ArmaLite AR-180B Semi-Auto 5.56mm Rifle, Revisited


by Jeff Quinn

photography by Jeff Quinn & Boge Quinn

January 11th, 2009


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About six and one-half years ago, I reviewed ArmaLite’s AR-180B semi-auto rifle. I liked it then, and I like it even better now, as they have made a couple of different subtle changes which improved the weapon. I went into detail on the history of the AR-180 in my earlier review, so I won’t re-plow the same ground here. However, as I sit here ten days before our newly-elected President takes office, semi-auto rifles are the best selling thing in the gun industry, as Obama has pledged to rid our society of such weapons, and folks are scrambling to buy them while they still can. Since the day after the election in November of 2008, sales of semi-automatic firearms have risen sharply. Background checks for November were up 42 percent over the previous November, and December sales were almost as high. The only reason that December sales increases dropped below November, is that the industry had ran out of inventory on those popular guns like semi-auto pistols, AR-15 rifles, Mini-14 rifles, and similar items. Distributors were sold out, dealers were sold out, and factories were backordered. The situation is still the same here in early January of 2009. Obama has pledged to ban the most popular type of weapon in our nation, and shooters are taking him at his word. Whether or not he will be able to follow through on his promise remains to be seen, but right now, semi-auto weapons and the ammunition to feed them are in short supply.

While the AR-15 is currently the hottest-selling weapon in the US, many shooters are looking for piston-operated weapons, believing, rightly or wrongly, that they are more reliable than the direct gas-impingement system of the AR-15. Many different companies are selling “piston” AR-15 rifles, and most are good weapons. However, is the rifle has a gas piston instead of the Stoner gas impingement system, it is not an AR-15. Nothing wrong with either system, but an AR-15, by definition, has a different system than a piston gun. This brings us to the gas piston system. It is nothing new at all, and has been around for decades. ArmaLite used the Tokarev-style gas piston system in the original AR-18 so as not to step on the patented Stoner gas impingement system that had been sold to Colt, resulting in what was basically a stamped sheet metal version of the AR-15, but with a piston gas system. The semi-auto version of the AR-18 was called the AR-180, and was met with limited success. The result is a very good semi-auto rifle. ArmaLite has now been for several years making a variation of the original AR-180, called the AR-180B. The 180B uses a polymer lower receiver, and best of all, it uses standard AR-15 magazines and fire control parts, like the trigger, hammer, and safety.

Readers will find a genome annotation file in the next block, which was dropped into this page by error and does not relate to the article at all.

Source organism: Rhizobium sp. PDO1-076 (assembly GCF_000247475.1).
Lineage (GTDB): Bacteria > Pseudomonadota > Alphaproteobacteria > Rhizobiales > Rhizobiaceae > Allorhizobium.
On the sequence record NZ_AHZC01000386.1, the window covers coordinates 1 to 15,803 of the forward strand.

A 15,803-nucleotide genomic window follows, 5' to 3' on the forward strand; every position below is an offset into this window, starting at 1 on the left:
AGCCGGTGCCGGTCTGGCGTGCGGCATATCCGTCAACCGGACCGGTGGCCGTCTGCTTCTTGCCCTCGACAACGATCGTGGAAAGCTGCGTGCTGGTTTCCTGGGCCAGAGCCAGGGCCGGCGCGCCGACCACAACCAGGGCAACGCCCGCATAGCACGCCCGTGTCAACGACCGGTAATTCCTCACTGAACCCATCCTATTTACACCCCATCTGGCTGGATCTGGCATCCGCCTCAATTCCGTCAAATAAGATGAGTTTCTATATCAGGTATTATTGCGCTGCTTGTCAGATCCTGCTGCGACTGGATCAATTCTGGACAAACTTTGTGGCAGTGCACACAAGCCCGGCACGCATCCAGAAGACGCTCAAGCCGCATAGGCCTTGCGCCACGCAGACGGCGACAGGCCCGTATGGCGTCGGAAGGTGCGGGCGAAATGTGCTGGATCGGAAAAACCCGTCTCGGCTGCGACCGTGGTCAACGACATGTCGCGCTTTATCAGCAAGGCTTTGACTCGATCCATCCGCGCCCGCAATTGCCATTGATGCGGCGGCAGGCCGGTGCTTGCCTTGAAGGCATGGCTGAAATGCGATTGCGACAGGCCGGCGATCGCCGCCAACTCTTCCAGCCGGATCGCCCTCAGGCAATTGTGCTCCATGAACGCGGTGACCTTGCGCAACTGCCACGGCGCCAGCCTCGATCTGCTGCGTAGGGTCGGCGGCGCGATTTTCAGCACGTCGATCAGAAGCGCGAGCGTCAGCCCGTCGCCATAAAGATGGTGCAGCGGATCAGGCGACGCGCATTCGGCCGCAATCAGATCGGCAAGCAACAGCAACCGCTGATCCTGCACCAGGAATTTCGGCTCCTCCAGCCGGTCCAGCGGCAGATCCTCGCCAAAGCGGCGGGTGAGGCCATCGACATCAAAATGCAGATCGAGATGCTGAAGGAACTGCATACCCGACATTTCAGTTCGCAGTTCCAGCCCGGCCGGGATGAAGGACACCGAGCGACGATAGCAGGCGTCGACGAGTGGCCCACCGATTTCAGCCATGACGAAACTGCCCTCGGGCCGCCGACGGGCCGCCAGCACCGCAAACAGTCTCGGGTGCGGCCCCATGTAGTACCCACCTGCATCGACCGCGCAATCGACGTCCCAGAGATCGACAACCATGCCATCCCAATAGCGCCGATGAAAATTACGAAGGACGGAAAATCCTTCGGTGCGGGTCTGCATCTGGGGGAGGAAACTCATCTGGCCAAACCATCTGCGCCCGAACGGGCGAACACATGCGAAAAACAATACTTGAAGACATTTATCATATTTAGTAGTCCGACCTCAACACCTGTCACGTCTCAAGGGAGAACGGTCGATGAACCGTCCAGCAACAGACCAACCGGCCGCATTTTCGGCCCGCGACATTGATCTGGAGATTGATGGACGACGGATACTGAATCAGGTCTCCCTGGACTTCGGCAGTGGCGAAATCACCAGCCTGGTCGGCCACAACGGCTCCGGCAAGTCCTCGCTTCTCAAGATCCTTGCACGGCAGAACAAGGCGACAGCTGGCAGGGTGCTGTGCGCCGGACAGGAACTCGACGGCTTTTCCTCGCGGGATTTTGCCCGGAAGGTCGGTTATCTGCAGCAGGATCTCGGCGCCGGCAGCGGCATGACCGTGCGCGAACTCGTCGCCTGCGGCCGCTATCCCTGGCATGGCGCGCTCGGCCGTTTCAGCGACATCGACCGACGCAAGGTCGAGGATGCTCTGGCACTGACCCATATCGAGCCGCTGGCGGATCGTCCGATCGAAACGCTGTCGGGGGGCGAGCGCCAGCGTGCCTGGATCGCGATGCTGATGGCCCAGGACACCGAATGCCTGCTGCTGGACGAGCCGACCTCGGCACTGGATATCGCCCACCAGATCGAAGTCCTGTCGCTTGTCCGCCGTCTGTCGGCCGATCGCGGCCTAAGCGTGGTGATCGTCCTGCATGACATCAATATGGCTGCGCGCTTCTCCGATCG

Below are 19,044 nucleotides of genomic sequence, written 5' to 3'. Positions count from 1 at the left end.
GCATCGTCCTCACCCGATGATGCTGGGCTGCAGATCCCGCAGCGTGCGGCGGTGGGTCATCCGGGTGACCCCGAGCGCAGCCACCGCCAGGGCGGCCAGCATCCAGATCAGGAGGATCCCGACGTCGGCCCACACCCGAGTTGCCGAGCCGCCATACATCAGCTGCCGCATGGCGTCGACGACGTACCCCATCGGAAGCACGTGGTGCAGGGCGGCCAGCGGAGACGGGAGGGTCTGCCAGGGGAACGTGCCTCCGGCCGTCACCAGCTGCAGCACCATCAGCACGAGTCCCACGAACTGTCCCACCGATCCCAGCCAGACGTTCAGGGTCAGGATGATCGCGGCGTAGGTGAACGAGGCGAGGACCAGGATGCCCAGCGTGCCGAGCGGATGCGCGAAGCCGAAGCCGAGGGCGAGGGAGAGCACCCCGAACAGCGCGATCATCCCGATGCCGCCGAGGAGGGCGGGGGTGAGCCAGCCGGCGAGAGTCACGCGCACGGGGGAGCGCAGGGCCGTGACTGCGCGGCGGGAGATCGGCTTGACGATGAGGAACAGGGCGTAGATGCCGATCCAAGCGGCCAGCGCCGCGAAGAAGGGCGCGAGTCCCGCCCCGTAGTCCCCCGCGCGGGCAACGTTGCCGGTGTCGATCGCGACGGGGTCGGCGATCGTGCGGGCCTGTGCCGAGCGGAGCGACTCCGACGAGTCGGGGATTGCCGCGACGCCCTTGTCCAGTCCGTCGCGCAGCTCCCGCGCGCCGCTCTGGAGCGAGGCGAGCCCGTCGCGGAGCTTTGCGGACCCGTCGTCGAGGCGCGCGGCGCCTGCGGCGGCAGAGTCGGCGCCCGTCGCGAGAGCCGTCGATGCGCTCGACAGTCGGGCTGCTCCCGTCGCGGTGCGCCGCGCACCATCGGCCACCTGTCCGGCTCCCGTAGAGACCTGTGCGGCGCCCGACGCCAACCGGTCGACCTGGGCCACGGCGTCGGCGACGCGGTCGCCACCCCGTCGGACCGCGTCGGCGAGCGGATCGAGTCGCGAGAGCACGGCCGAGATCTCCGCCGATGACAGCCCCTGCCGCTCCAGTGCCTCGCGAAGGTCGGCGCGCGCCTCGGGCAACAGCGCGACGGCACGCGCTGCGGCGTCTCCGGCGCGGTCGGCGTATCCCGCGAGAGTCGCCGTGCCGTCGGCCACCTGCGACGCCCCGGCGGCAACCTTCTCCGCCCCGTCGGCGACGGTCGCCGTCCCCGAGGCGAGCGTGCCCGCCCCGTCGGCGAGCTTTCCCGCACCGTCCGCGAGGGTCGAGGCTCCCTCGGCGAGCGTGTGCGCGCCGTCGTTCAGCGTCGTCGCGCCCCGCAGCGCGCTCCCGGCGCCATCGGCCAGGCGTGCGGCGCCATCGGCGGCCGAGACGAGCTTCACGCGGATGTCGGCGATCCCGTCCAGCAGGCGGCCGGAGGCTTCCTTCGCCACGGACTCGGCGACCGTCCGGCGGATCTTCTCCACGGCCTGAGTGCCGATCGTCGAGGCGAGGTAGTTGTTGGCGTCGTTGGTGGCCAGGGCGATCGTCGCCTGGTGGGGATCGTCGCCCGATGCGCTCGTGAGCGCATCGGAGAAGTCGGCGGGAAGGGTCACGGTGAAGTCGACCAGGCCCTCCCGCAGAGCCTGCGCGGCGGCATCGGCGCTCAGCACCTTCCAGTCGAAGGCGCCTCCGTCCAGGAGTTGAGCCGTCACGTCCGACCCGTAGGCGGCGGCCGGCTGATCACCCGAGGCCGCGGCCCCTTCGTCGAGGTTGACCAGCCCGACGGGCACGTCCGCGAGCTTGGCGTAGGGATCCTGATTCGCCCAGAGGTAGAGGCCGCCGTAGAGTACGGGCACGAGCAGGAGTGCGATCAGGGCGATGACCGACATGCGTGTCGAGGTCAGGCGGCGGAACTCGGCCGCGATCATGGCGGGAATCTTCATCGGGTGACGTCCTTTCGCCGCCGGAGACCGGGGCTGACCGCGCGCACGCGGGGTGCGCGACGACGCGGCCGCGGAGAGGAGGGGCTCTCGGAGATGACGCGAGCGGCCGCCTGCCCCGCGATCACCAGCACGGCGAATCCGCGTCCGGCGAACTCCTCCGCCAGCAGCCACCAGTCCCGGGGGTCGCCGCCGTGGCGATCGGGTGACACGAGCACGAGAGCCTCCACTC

The AR-180B that I reviewed back in 2002 ran perfectly, with no failures to feed, fire, or eject, and this new rifle is no different. The design of the 180B is very simple. There is no tube for a spring and buffer in the buttstock. The original 180 had a folding buttstock, and the 180B can be adapted to fold with an inexpensive adaptor. The 180B, like the 180, has a unique scope mount system that allows a scope to be quickly installed and removed without tools, and it returns to zero every time. The scope mount is sold by ArmaLite, and will accept any one-inch scope or dot sight. I have for a long time wanted a Picatinny rail atop the AR-180 rifles so that an ACOG, Reflex, Eotech, Aimpoint, or other scope could be attached. There is now available at reasonable cost a very good Picatinny adaptor for the 180 series rifles from StormWerkz. I plan to have a review of both the Picatinny adaptor and the folding stock adaptor in a couple of weeks, and will update this review at that time. The bolt carrier on the 180B has the operating handle attached, which is simpler and better than the operating handle on the AR-15. The operating handle also doubles as a forward assist, so there is no need for that separate mechanism. The most recent version of the 180B has a different muzzle attachment than the one that I reviewed back in 2002. This new one has a flash suppressor, instead of the integral muzzle brake of the earlier version. The handguards on the 180B are attached in two halves, and the upper half easily comes off to expose the gas system when field-stripping the weapon. Taking the 180B down for cleaning is very simple, and requires only something like a cartridge to press in the take-down latch.